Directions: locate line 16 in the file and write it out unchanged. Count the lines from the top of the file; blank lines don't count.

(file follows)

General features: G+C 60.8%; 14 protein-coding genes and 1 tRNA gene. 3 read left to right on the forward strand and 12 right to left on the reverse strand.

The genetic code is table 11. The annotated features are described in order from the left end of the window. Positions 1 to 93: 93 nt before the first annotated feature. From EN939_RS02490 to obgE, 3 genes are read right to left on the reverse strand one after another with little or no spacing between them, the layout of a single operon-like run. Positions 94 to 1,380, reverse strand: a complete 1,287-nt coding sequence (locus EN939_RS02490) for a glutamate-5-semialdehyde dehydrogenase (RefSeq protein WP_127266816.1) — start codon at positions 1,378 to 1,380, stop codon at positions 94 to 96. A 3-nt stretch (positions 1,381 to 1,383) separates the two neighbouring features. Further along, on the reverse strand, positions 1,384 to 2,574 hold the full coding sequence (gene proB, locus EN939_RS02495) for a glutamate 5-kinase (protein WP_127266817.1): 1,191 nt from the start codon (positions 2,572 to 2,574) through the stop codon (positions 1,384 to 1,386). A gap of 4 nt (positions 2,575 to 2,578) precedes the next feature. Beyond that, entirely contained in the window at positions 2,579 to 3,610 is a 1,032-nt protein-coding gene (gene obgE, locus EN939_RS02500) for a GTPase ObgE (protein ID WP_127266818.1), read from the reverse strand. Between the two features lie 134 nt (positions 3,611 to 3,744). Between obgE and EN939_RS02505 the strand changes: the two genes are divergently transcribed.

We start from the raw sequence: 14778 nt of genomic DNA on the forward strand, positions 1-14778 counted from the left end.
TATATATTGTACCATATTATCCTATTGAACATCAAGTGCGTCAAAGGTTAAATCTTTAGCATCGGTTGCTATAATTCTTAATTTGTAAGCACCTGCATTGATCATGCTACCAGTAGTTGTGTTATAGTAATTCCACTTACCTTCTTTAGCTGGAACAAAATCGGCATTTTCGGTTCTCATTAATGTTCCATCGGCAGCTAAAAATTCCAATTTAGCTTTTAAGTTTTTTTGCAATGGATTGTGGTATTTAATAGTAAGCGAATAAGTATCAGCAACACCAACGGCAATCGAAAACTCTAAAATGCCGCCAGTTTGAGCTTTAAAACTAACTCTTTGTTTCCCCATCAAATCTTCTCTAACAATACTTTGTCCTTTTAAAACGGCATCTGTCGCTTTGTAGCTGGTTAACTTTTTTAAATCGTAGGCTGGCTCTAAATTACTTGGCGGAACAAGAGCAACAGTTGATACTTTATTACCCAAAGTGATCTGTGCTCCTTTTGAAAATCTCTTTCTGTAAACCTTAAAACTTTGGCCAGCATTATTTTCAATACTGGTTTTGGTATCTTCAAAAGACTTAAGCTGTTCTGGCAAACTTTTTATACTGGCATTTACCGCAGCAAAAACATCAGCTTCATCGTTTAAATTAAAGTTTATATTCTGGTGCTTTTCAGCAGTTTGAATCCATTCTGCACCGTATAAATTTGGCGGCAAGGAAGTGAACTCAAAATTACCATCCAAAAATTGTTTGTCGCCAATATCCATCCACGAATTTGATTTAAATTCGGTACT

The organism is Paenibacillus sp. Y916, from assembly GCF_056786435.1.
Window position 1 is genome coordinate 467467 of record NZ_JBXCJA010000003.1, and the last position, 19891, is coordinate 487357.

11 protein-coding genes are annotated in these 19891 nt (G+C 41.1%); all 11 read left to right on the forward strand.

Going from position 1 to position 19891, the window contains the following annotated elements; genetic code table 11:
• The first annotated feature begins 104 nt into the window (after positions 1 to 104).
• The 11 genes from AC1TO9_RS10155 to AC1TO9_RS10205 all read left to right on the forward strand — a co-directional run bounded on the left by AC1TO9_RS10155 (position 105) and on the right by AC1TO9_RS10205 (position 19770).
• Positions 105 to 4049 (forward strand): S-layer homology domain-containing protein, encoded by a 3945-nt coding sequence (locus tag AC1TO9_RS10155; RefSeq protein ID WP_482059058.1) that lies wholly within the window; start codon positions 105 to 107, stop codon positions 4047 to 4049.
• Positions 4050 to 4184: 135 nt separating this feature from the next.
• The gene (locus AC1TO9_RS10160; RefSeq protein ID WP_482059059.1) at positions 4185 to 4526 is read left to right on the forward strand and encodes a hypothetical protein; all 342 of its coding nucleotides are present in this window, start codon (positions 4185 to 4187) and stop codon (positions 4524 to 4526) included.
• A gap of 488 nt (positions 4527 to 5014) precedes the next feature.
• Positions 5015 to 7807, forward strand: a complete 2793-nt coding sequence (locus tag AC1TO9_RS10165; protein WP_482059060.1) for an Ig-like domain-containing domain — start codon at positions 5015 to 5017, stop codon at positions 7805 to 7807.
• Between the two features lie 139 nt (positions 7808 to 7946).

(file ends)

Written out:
• Between the two features lie 139 nt (positions 7808 to 7946).